‘Angel’ flashback: ‘Last Angel in Hell’ (2009), ‘Lorne’ (2010) and ‘Yearbook’ (2011) (Comic book reviews)


DW produced three “Angel” one-shots in the final three years of its run. All of these double-length issues are finales of sorts, and there’s a touch of comedy or lightness to them – “Last Angel in Hell” puts a bow on the “After the Fall” era, “Lorne: Music of the Spheres” is the final Lorne story and “Yearbook” is the last publication in IDW’s Angelverse.

“Last Angel in Hell” (December 2009)

Brian Lynch, the co-architect of the “After the Fall” saga (“Angel” Issues 1-17 and 23, plus “Spike: After the Fall”) with Joss Whedon, does one last “After the Fall” issue that is the worst possible entry point for a newcomer, but a delightful romp for serious fans open to a laugh. “Last Angel in Hell” is a comic adaptation of an in-universe movie about Angel’s and Spike’s exploits in “After the Fall.” It makes fun of the absurd yet oh-so-predictable dramatic license found in many “true stories.” Alternatively, it can be read as a satire of how a comic property adapted into a movie can go terribly wrong.

“Last Angel in Hell” makes fun of the absurd yet oh-so-predictable dramatic license found in many “true stories.” Alternatively, it can be read as a satire of how a comic property adapted into a movie can go terribly wrong.

Although the actors aren’t named, Stephen Mooney’s art makes it clear that Nicolas Cage is Angel Cartwright, Reese Witherspoon is Angel’s love interest Sara (nicknamed “Spike”), and Jorge Garcia of “Lost” is Gunn (who loves huge guns). Betta George is a dog, Fred is black and Lorne is evil. Character arcs are simple and Angel reiterates in narration and dialog that he’s a loner. The various lords from “After the Fall” coalesce into one villain: the traditional red, horned Devil.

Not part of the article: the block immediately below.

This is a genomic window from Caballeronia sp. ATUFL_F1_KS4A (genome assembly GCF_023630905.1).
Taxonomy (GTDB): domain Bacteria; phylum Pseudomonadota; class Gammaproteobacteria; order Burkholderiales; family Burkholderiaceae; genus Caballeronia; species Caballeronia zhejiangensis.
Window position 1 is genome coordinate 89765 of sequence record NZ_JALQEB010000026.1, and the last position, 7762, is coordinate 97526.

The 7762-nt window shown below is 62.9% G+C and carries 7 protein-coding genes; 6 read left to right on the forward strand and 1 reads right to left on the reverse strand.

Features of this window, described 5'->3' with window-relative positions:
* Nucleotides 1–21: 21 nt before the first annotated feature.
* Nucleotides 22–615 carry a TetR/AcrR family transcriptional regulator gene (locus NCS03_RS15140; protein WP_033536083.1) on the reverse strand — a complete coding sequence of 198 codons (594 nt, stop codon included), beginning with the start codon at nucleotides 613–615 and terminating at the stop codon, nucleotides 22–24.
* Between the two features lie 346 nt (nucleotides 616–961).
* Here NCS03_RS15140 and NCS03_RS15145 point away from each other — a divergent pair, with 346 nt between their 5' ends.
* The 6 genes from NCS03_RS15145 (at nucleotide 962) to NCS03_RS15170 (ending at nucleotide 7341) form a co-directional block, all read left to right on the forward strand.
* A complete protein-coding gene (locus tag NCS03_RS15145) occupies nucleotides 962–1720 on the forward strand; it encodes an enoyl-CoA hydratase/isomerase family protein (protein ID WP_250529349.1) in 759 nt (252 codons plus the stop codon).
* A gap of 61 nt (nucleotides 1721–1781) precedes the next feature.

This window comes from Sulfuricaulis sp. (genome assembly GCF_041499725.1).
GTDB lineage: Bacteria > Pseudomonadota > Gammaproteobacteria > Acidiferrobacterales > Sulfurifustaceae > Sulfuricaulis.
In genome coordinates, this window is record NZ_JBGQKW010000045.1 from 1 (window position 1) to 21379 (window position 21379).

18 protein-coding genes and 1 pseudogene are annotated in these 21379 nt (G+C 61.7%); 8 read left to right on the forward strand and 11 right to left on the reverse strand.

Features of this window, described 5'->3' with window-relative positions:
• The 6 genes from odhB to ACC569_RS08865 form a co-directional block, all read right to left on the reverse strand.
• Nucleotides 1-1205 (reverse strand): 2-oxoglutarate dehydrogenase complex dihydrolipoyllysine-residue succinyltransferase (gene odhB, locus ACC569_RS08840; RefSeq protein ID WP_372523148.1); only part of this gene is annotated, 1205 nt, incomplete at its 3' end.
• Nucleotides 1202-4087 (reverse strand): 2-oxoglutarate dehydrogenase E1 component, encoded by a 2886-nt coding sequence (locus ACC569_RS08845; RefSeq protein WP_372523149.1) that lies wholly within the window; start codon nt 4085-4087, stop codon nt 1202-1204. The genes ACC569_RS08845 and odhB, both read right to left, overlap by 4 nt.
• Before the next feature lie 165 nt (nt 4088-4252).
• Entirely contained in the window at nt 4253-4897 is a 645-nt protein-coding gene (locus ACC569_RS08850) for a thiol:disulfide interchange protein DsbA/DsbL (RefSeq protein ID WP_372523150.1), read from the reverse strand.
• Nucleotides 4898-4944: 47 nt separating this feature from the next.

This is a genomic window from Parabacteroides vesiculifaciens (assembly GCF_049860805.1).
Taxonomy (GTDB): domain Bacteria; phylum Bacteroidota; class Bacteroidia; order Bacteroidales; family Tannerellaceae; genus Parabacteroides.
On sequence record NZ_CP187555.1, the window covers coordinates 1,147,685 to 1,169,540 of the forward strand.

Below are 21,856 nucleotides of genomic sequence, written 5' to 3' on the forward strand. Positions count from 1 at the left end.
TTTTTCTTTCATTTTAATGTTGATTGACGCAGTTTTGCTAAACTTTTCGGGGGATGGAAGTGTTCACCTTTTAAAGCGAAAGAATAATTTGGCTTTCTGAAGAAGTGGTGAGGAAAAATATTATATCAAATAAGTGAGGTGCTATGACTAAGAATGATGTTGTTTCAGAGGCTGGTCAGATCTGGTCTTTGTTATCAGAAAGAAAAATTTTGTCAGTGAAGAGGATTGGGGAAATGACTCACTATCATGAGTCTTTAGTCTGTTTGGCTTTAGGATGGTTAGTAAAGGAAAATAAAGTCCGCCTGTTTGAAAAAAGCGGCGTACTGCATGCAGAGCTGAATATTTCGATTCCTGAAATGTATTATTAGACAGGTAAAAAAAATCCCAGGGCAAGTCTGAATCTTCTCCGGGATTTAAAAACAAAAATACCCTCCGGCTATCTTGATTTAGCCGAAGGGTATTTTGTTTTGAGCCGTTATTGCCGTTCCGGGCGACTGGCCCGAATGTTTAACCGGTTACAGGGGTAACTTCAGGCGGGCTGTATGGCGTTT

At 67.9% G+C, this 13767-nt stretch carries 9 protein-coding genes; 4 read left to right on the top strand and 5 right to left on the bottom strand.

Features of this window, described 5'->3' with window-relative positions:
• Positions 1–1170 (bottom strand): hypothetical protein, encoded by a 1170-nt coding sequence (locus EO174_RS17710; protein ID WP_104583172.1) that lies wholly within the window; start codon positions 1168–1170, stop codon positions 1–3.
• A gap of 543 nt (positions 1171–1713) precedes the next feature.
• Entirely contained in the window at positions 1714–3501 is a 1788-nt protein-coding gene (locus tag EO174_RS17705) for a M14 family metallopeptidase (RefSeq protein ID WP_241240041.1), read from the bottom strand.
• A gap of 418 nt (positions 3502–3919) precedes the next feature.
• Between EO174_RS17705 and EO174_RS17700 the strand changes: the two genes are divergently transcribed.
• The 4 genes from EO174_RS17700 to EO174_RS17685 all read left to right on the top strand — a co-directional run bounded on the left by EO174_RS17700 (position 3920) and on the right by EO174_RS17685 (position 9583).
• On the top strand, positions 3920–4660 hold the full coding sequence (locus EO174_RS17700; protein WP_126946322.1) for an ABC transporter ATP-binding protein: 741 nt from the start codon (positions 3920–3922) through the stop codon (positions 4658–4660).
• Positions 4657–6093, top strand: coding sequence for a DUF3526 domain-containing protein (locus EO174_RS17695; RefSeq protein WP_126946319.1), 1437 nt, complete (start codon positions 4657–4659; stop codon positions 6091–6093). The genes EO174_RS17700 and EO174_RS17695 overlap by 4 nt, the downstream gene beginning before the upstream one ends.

Action-movie one-liners abound, such as Angel’s play on Doublemeat Palace’s “Over Five Billion Served” slogan. Angel double-fists a pair of guns and tells a frightened employee: “You just gotta do one thing: Change the sign outside. Because three more are about to get served.” Plus, the comic is filled with fake tie-in advertisements. “Last Angel in Hell” is a lot of fun if you’re in the mood for it.

“Lorne: Music of the Spheres” (March 2010)

In the 2006 “Spotlight” series, Lorne gets snubbed. And honestly, his arc was arguably designed to end in Season 5 when he does one last thing for Angel: kill Lindsey. Throughout its “Angel” and “Spike” series, IDW does a nice job of using Lorne only when it makes organic narrative sense. During the Fall of L.A., he is the peaceful lord of Silver Lake, and in the true reality, he is working as a professional singer.

Inspired to pay tribute to actor Andy Hallett, who died in March 2009 at age 33 from a heart condition, writer/artist John Byrne delivers a double-length story that finally gives Lorne the spotlight. It comes off a bit flightier than Byrne’s generally excellent historical “Angel” yarns, such as “Blood & Trenches.”

Peppering in “Angelcakes” and other Lorne-isms, the green demon is narrating fairly serious fights involving Illyria, Angel and Groo (actor Mark Lutz was Hallett’s best friend on set) as gravity starts to wobble, like earthquake tremors. The gang learns that interdimensional beings are messing with the music of the celestial spheres. The only member of the group who can stop them is Lorne, thanks to his singing skills.